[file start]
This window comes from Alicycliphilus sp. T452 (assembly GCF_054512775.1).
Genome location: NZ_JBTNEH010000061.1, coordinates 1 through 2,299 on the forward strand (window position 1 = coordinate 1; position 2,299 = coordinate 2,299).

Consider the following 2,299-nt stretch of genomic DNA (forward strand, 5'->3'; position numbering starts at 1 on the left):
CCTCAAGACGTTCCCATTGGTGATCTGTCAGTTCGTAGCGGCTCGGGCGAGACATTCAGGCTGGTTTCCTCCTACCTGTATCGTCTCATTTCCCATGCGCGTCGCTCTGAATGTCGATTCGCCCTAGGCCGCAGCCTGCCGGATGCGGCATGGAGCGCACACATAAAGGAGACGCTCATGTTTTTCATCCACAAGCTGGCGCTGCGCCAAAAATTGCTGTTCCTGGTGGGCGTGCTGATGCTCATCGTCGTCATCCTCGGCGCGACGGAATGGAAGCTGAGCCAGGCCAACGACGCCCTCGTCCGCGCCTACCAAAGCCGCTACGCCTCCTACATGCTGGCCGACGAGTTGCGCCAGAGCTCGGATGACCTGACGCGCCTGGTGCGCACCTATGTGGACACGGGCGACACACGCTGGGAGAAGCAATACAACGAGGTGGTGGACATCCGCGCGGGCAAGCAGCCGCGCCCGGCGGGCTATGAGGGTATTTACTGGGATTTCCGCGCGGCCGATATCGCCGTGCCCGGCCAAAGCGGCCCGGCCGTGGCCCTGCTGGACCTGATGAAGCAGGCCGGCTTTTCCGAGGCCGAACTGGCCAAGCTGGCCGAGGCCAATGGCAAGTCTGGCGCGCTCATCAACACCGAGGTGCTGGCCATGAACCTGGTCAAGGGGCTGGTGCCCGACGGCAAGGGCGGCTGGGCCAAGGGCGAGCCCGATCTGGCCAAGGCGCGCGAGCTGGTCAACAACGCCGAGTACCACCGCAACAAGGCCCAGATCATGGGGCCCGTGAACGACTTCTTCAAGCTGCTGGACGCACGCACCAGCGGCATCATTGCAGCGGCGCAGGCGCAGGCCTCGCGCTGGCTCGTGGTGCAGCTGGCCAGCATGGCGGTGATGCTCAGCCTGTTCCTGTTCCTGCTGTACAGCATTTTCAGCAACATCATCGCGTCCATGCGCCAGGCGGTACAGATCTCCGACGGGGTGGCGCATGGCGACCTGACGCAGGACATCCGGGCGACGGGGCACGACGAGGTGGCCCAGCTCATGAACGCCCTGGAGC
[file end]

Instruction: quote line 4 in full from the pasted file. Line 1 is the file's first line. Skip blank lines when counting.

CCTCAAGACGTTCCCATTGGTGATCTGTCAGTTCGTAGCGGCTCGGGCGAGACATTCAGGCTGGTTTCCTCCTACCTGTATCGTCTCATTTCCCATGCGCGTCGCTCTGAATGTCGATTCGCCCTAGGCCGCAGCCTGCCGGATGCGGCATGGAGCGCACACATAAAGGAGACGCTCATGTTTTTCATCCACAAGCTGGCGCTGCGCCAAAAATTGCTGTTCCTGGTGGGCGTGCTGATGCTCATCGTCGTCATCCTCGGCGCGACGGAATGGAAGCTGAGCCAGGCCAACGACGCCCTCGTCCGCGCCTACCAAAGCCGCTACGCCTCCTACATGCTGGCCGACGAGTTGCGCCAGAGCTCGGATGACCTGACGCGCCTGGTGCGCACCTATGTGGACACGGGCGACACACGCTGGGAGAAGCAATACAACGAGGTGGTGGACATCCGCGCGGGCAAGCAGCCGCGCCCGGCGGGCTATGAGGGTATTTACTGGGATTTCCGCGCGGCCGATATCGCCGTGCCCGGCCAAAGCGGCCCGGCCGTGGCCCTGCTGGACCTGATGAAGCAGGCCGGCTTTTCCGAGGCCGAACTGGCCAAGCTGGCCGAGGCCAATGGCAAGTCTGGCGCGCTCATCAACACCGAGGTGCTGGCCATGAACCTGGTCAAGGGGCTGGTGCCCGACGGCAAGGGCGGCTGGGCCAAGGGCGAGCCCGATCTGGCCAAGGCGCGCGAGCTGGTCAACAACGCCGAGTACCACCGCAACAAGGCCCAGATCATGGGGCCCGTGAACGACTTCTTCAAGCTGCTGGACGCACGCACCAGCGGCATCATTGCAGCGGCGCAGGCGCAGGCCTCGCGCTGGCTCGTGGTGCAGCTGGCCAGCATGGCGGTGATGCTCAGCCTGTTCCTGTTCCTGCTGTACAGCATTTTCAGCAACATCATCGCGTCCATGCGCCAGGCGGTACAGATCTCCGACGGGGTGGCGCATGGCGACCTGACGCAGGACATCCGGGCGACGGGGCACGACGAGGTGGCCCAGCTCATGAACGCCCTGGAGC